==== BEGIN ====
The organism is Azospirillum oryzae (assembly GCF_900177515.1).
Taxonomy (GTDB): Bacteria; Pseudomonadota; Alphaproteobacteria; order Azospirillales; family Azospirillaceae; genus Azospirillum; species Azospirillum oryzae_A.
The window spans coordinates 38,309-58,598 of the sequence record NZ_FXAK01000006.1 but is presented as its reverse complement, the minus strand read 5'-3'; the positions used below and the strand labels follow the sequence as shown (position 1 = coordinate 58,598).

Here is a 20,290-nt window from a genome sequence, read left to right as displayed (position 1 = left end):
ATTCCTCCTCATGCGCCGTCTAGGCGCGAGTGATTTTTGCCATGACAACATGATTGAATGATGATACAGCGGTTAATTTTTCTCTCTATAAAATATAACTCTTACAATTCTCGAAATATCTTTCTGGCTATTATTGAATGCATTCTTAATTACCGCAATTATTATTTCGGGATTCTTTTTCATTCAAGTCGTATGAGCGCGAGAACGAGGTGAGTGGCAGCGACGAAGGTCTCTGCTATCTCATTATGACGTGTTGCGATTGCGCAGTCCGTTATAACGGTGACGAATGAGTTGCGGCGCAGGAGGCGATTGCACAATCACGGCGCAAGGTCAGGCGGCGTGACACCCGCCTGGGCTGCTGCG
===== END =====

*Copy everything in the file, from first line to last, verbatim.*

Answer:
The organism is Azospirillum oryzae (assembly GCF_900177515.1).
Taxonomy (GTDB): Bacteria; Pseudomonadota; Alphaproteobacteria; order Azospirillales; family Azospirillaceae; genus Azospirillum; species Azospirillum oryzae_A.
The window spans coordinates 38,309-58,598 of the sequence record NZ_FXAK01000006.1 but is presented as its reverse complement, the minus strand read 5'-3'; the positions used below and the strand labels follow the sequence as shown (position 1 = coordinate 58,598).

Here is a 20,290-nt window from a genome sequence, read left to right as displayed (position 1 = left end):
ATTCCTCCTCATGCGCCGTCTAGGCGCGAGTGATTTTTGCCATGACAACATGATTGAATGATGATACAGCGGTTAATTTTTCTCTCTATAAAATATAACTCTTACAATTCTCGAAATATCTTTCTGGCTATTATTGAATGCATTCTTAATTACCGCAATTATTATTTCGGGATTCTTTTTCATTCAAGTCGTATGAGCGCGAGAACGAGGTGAGTGGCAGCGACGAAGGTCTCTGCTATCTCATTATGACGTGTTGCGATTGCGCAGTCCGTTATAACGGTGACGAATGAGTTGCGGCGCAGGAGGCGATTGCACAATCACGGCGCAAGGTCAGGCGGCGTGACACCCGCCTGGGCTGCTGCG